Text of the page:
January 10, 2011  

What pit bulls can teach us about profiling

The following is excerpted from an article in The New Yorker by Malcolm Gladwell. The full article can be found here.

Gladwell draws the parallel between the “profiling” of pit bulls and the profiling of people based on racial and cultural prejudices.

These unconscious cultural associations are known as implicit cognition. In one example of implicit cognition, a study at the University of Washington revealed that 70 percent of the people who volunteered to take part (including African Americans) were harboring an unconscious preference for white people over black people. This included African Americans. (Journal of Personality and Social Psychology)

Simply put, we are all deeply influenced by stereotypes that are generated in the back of the brain to help process the reams of information coming at us from every direction.

Gladwell and other social psychologists say that dogs are just as subject to this kind of stereotyping. The emphasize that attitudes toward pit bulls – attitudes that lead to public policy over who shall live and who shall die – are being driven not by reason but by unconscious implicit cognition.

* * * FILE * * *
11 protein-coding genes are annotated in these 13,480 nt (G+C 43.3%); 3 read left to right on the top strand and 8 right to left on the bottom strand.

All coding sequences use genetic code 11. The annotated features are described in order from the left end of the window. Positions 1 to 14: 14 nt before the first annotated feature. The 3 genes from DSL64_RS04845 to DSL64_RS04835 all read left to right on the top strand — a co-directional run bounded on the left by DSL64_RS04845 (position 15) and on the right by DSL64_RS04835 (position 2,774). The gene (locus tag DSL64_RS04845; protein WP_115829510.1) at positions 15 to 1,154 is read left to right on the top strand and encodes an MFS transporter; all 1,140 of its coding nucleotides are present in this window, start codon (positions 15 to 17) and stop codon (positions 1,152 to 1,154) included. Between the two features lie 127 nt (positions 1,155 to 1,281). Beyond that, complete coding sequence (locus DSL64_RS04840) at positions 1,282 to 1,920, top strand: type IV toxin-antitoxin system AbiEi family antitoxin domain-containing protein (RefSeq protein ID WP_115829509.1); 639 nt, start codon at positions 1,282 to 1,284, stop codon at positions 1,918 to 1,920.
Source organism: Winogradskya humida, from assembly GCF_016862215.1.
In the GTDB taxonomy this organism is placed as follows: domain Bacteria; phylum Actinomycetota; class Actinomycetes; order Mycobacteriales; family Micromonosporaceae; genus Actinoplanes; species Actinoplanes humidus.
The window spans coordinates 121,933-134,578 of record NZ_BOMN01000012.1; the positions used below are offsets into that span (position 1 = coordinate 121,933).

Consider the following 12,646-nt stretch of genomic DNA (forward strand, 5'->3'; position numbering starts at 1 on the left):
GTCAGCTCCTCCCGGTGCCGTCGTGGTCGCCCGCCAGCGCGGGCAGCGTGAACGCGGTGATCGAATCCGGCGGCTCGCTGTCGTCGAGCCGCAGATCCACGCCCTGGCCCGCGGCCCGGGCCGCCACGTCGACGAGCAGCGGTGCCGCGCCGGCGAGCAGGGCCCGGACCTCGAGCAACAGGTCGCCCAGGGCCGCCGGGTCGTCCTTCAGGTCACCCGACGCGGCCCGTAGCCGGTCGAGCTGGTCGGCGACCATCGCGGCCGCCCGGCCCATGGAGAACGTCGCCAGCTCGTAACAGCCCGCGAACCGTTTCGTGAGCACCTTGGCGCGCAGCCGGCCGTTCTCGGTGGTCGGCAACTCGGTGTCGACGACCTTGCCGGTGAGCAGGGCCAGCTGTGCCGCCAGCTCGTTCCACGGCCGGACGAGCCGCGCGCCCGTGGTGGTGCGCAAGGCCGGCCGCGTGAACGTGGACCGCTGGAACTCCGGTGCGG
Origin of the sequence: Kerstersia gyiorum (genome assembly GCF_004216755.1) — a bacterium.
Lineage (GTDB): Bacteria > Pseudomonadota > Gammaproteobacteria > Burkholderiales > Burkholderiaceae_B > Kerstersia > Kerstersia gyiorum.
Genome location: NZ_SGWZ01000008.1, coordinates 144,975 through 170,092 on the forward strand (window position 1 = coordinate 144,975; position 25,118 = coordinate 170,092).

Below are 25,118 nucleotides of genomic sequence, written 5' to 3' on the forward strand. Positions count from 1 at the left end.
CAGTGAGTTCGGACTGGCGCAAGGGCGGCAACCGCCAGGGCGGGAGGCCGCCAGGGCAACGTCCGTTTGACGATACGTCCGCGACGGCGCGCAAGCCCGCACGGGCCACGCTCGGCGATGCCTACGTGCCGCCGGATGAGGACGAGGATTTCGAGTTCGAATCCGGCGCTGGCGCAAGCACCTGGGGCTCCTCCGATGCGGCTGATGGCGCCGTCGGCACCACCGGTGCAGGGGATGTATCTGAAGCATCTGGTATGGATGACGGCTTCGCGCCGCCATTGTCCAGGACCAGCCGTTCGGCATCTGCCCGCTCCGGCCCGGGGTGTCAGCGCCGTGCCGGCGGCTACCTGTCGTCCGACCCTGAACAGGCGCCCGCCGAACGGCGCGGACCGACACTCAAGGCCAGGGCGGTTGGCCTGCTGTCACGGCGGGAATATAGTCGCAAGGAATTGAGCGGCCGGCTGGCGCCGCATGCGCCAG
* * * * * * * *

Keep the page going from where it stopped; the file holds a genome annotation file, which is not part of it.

Excerpts from the article Troublemakers by Malcolm Gladwell, February 6, 2006.

A terrible attack

One afternoon last February [2005], Guy Clairoux picked up his 2-and-a half-year-old son, Jayden, from day care and walked him back to their house in the west end of Ottawa, Ontario. They were almost home. Jayden was straggling behind, and, as his father’s back was turned, a pit bull jumped over a back-yard fence and lunged at Jayden.

“The dog had his head in its mouth and started to do this shake,” Clairoux’s wife, JoAnn Hartley, said later. As she watched in horror, two more pit bulls jumped over the fence, joining in the assault. She and Clairoux came running, and he punched the first of the dogs in the head, until it dropped Jayden, and then he threw the boy toward his mother. Hartley fell on her son, protecting him with her body.

“JoAnn!” Clairoux cried out, as all three dogs descended on his wife. “Cover your neck, cover your neck.” A neighbor, sitting by her window, screamed for help. Her partner and a friend, Mario Gauthier, ran outside. A neighborhood boy grabbed his hockey stick and threw it to Gauthier. He began hitting one of the dogs over the head, until the stick broke.

“They wouldn’t stop,” Gauthier said. “As soon as you’d stop, they’d attack again. I’ve never seen a dog go so crazy. They were like Tasmanian devils.” The police came. The dogs were pulled away, and the Clairouxes and one of the rescuers were taken to the hospital.

Five days later, the Ontario legislature banned the ownership of pit bulls. “Just as we wouldn’t let a great white shark in a swimming pool,” the province’s attorney general, Michael Bryant, had said, “maybe we shouldn’t have these animals on the civilized streets.”